Jayne Havens: That’s really great advice. I really liked that. When you do that, what does that look like for you? Do you take on a free client, or are you just like helping somebody for free in DMs? What does that look like to be of service without any strings attached?

Nas Echeverria: I’ve done this so many different ways, and there’s not one right way. One of them is literally just answering questions in Facebook groups. Just so you know, that is how I started my business. I just would go into—

Jayne Havens: Me too.

Nas Echeverria: —business groups, et cetera and answer questions and do it in a way where I didn’t expect anything in return. And as a result of that, I can’t tell you how many people I got as clients who were the ones who were reading that. Not even the person who posted it, but other people who were reading it. They were like, “I loved what you said. Oh, my gosh. I’d love to chat with you.” So many people that way.

Another one is that if somebody — I’ll put out like an ask me anything or, like, hey, I really want to just share something incredible with you, what’s a big question you have? Then I’ll go into DMS and answer that via voice memo or whatever. I feel like that’s a thing that a lot of people think, oh, I shouldn’t have to do that. I shouldn’t have to give anything away. I’m like, again, be of service. Be in a place of abundance, not in a place of lack. And you’re going to come in a bit much better way.

Another thing I’ll do is, I have previously ran free strategy sessions where it’d be like a free group strategy session. Hey, come on. You can ask me anything you want. I’ll answer in a short period of time. Again, I would just be able to answer their question and help them resolve that problem. It gave them so much clarity and so much trust in me that, again, most of those people ended up being my clients. But that’s not my intent behind it. I went into it. Just let me serve. Let me give back.

Jayne Havens: I love that. I think I do that subconsciously without even realizing it. I’m a firm believer that actually people hire sleep consultants not for the information but for the accountability and support. All the information that we share as sleep consultants is pretty much readily available for free on the internet or inexpensive in like a $12 book, right? You can definitely get the answers to your questions from a source that is way less expensive than the service that we provide as sleep consultants.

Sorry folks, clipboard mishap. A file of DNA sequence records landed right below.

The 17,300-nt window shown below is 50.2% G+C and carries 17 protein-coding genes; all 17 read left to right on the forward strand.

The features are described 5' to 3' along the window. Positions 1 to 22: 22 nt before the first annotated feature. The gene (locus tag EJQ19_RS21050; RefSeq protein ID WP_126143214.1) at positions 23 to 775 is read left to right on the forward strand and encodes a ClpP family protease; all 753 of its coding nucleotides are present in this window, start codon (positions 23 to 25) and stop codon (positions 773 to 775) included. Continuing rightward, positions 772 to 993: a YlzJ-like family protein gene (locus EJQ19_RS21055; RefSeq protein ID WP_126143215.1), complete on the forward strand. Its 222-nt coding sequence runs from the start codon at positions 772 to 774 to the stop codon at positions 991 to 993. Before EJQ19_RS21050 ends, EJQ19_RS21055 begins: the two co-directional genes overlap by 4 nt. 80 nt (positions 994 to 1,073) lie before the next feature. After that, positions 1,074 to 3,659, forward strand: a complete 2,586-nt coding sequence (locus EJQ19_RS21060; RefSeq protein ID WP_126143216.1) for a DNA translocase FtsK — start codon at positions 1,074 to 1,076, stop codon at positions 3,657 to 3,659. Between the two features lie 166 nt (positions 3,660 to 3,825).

But I firmly believe that people hire me and people hire my colleagues because it’s overwhelming, and it’s anxiety producing. It feels really scary and heavy to make a change to the way that you put your baby down at that time or the way you respond to your three-year-old in the middle of the night. And for that, people see value in having coaching and accountability and support. I give it all away all-day long information-wise. Because I really feel like that’s not why people hire sleep consultants.

I always say be the most helpful person in the room. When you’re the most helpful person in the room, people circle back around. There are plenty of circumstances where I’ve just answered people’s questions. And it is what it is. They don’t necessarily hire me, but they might refer me to somebody else. Or, maybe nothing comes of it. And it just feels good, like you said. It just reestablishes my confidence. And you know what? My advice is really helpful.

What I do is valuable, and people do need this information. They do need this accountability and support. I think you’re right. It reinvigorates you to show up with that shifted mindset of, like, I am worthy. I am capable. I can do this, rather than those horrible feelings of imposter syndrome and, like, I’m never going to make it. Right? So it does really help you with a shift in mindset.

Nas Echeverria: Yes, absolutely.

Jayne Havens: Before we wrap up, where can people find you if they’d like to learn more from you, either social media, your website, Facebook group? Give us all the goods.

Nas Echeverria: So definitely head on over, you can check out my mini-series if you haven’t already, at easyyesleads.com. That’ll break down how we actually use the Easy Yes Method. You can also head over to Facebook and search my name Nas Echeverria, or my Facebook group is Next Level Female CEOs. I’m also on Instagram, TikTok.

We’re in all the places at Next Level Up CEO. So definitely find me there, and you can learn a little bit more about how we do things. So just say hello and let me know that you found me from Jayne’s podcast. I always love chatting with other sleep consultants that are in her world as well. So you can find me in all those different places.

Jayne Havens: Thank you so much. We’ll definitely do this again soon.

Nas Echeverria: Love it. Thank you.

Outro: Thank you so much for listening to this episode of the Becoming a Sleep Consultant Podcast. If you enjoyed today’s episode, it would mean so much to me if you would rate, review, and subscribe. When you rate, review, and subscribe, this helps the podcast reach a greater audience. I am so grateful for your support.

If you would like to learn more about how you can become a certified sleep consultant, head over to my Facebook Group, Becoming a Sleep Consultant or to my website thecpsm.com. Thanks so much, and I hope you will tune in for the next episode.